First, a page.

This ticket is the dual of
SERVER-5112. The result of SERVER-5112 is that the server has a very explicit initialization system that ensures a well defined initialization order. Each subsystem can define its own startup code, and specify exactly what it depends on and what depends on it. In particular, this solved the "static initialization order" issue, in which constructors for statically defined classes run in an undefined order at before main() gets called.
The shutdown process needs similar attention. There is some "shutdown" code that needs to be run when the server is shutting down. However, this code is often run implicitly in destructors, or is lumped all together with process exit.
To start, we have duplicated definitions of the "dbexit" function, which is the entry point to the shutdown system.
One for mongos:
And one for mongod:
This function is the entry to point to the current shutdown process in the server. The fact that these signatures are identical (and used from some libraries that both mongod and mongos share) and have diverged shows that the shutdown process has not been properly factored out. "server.cpp" is the main() for mongos, and "instance.cpp" is a legacy file with old file and process related code.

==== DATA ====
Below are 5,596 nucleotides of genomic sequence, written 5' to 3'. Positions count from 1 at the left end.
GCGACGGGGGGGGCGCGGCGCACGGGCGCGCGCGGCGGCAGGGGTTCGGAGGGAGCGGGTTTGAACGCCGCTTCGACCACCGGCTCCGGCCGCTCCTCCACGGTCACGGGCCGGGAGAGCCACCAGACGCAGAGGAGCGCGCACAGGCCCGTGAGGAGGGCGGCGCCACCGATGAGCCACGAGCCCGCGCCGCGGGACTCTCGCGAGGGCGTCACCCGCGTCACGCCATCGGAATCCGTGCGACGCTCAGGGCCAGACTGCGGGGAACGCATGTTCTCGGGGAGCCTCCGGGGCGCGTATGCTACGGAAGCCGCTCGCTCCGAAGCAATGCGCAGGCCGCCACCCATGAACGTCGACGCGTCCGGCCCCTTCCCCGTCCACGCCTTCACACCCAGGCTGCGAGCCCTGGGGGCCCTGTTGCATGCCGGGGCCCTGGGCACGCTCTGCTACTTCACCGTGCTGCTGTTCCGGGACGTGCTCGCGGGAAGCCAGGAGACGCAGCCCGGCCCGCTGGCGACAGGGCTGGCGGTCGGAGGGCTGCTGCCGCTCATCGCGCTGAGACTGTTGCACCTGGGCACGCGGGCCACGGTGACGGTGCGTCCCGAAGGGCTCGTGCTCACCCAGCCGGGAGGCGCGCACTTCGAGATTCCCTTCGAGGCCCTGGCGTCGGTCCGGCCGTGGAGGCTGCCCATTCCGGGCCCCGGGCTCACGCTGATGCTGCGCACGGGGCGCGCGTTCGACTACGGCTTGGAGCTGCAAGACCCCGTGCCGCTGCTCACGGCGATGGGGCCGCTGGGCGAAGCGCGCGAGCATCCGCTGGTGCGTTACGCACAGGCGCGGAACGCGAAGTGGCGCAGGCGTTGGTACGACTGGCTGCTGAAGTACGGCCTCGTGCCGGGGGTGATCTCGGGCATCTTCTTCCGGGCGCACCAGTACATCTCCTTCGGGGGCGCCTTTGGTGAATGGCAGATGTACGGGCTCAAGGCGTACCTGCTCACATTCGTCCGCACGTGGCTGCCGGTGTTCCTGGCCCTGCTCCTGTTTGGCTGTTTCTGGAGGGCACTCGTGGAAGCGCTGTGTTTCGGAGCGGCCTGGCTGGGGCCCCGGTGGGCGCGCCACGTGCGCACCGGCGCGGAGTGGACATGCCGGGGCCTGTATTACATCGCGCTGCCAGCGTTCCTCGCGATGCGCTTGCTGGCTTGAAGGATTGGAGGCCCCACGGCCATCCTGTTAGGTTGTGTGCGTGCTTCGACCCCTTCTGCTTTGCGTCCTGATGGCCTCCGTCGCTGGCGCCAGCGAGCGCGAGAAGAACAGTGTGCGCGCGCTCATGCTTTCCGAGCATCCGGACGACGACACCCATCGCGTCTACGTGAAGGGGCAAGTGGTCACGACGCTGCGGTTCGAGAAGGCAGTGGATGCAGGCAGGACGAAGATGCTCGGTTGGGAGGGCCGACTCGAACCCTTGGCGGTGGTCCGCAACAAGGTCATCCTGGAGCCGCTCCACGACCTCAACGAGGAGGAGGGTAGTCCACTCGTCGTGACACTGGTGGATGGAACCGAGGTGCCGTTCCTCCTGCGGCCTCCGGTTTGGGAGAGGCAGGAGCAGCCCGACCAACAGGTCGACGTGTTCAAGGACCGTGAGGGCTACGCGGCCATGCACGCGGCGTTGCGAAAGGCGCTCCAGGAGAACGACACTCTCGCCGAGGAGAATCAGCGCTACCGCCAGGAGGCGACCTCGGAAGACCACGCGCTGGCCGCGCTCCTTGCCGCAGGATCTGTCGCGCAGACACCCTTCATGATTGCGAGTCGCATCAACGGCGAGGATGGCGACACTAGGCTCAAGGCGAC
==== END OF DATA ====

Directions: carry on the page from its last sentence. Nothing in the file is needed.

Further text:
There is also an "inShutdown" function, of which there are also multiple definitions:
This function is effectively in place as a way to notify other parts of the server that we are shutting down. However, this function is not thread safe, and it is not clear when this call is needed. This could potentially be replaced by some more explicit notification of the various components that need to be notified of shutdown.
Finally, the "dbexit" call, in addition to shutting down the database components, also exits the process. This lack of separation is a problem specifically for the tools, since some tools internally start up a database server to enable the "--dbpath" direct data file access functionality. This means that when the server gets shut down, the process exits which means the tools have limited control over how the process exits in this case. See
SERVER-9473, SERVER-8064, and SERVER-1994.